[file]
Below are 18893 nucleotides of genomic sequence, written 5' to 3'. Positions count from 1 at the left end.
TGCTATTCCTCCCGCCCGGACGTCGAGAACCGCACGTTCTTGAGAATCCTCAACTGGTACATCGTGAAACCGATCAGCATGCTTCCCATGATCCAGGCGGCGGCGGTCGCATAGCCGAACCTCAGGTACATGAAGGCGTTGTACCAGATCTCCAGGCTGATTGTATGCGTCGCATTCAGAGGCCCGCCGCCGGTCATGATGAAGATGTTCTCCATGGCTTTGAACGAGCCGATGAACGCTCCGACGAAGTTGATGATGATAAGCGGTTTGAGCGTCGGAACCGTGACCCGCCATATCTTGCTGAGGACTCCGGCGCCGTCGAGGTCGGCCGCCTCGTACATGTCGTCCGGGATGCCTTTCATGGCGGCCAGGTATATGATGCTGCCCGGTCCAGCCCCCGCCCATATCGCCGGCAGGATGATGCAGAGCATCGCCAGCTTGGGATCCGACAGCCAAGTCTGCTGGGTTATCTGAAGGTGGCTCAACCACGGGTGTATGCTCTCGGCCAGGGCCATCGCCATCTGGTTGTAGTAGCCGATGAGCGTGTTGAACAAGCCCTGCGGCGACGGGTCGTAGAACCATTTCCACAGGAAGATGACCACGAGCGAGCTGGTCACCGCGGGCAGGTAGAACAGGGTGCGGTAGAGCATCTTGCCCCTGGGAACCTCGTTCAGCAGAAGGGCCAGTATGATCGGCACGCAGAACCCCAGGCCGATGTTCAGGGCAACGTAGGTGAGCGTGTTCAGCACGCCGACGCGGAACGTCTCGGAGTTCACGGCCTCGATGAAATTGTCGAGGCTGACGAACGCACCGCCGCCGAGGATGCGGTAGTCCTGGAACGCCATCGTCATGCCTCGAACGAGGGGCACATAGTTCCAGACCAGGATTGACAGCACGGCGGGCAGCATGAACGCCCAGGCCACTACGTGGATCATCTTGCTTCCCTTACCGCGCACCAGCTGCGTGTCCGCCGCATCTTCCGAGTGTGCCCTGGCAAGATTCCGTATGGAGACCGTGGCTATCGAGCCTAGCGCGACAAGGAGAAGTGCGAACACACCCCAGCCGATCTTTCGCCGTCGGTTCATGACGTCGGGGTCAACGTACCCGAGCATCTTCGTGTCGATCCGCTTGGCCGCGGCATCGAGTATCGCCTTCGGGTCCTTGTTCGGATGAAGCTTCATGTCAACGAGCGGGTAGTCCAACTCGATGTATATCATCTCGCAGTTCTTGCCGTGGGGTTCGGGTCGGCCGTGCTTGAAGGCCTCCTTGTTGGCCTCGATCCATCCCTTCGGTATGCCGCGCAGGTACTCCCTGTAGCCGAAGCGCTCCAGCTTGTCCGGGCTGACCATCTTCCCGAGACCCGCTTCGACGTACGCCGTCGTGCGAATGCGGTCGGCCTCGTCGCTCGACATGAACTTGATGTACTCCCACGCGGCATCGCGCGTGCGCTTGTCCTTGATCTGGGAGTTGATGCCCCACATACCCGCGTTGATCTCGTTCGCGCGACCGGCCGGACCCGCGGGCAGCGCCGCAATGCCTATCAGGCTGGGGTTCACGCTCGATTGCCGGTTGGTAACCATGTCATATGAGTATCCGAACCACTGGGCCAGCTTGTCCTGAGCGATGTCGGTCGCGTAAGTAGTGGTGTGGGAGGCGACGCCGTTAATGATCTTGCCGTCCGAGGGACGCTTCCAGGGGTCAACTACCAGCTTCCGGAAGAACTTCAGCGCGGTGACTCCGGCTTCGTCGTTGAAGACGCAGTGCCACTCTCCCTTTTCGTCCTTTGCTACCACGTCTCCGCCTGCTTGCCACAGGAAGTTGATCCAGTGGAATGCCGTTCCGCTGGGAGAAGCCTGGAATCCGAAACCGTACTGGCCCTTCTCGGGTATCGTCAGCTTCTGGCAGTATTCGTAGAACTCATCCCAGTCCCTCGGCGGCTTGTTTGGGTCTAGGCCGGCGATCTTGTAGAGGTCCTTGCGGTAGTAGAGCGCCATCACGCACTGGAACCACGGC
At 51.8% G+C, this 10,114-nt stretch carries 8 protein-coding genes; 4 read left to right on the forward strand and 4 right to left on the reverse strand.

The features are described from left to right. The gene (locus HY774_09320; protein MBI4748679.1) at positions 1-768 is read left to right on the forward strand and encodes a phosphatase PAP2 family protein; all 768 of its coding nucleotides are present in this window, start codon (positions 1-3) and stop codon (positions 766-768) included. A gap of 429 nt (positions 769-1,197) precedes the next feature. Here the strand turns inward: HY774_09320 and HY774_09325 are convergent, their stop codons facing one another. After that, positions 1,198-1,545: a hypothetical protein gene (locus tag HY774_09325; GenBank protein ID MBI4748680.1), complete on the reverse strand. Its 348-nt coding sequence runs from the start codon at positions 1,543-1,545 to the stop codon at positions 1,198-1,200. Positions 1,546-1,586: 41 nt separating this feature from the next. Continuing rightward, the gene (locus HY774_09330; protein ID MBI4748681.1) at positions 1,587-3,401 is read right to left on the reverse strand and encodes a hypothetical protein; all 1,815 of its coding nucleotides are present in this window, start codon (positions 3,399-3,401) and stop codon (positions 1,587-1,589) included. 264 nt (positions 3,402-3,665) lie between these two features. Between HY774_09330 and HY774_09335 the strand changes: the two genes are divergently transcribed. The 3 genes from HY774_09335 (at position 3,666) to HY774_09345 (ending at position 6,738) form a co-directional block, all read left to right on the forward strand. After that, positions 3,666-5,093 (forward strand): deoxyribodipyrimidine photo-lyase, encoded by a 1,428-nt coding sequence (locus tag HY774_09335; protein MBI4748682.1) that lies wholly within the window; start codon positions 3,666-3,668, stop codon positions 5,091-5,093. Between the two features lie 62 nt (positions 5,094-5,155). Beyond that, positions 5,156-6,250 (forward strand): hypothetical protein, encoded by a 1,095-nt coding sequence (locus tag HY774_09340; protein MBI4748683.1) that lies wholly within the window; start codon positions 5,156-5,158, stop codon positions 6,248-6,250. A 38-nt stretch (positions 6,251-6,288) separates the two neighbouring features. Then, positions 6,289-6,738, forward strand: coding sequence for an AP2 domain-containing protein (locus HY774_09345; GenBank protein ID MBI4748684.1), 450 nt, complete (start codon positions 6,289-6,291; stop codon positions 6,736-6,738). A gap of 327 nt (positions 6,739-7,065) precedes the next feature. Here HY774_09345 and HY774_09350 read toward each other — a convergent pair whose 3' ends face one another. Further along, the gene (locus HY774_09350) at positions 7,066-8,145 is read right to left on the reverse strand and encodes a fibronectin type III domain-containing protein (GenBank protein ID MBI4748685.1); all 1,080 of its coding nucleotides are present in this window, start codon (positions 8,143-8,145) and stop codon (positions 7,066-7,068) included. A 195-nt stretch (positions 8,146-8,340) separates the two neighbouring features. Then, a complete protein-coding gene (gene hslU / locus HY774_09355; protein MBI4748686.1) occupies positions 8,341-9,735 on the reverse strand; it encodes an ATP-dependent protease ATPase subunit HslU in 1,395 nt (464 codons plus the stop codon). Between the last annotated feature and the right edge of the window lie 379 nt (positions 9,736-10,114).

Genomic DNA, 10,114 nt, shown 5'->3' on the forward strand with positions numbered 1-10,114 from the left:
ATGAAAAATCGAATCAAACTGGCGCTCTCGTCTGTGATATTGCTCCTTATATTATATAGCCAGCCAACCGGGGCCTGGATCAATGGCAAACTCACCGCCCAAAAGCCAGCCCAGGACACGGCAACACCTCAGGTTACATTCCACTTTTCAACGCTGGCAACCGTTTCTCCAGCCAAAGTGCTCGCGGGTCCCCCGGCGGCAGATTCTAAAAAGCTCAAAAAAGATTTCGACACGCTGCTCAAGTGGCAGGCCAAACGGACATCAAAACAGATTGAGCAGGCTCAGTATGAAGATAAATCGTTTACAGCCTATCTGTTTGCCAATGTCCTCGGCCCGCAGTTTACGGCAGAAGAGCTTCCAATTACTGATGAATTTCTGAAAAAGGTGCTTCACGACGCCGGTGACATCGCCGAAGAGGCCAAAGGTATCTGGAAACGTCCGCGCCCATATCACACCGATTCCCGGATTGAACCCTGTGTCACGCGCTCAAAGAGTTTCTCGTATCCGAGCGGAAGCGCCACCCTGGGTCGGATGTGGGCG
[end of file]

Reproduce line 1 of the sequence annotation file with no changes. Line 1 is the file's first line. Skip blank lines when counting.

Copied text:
Below are 18893 nucleotides of genomic sequence, written 5' to 3'. Positions count from 1 at the left end.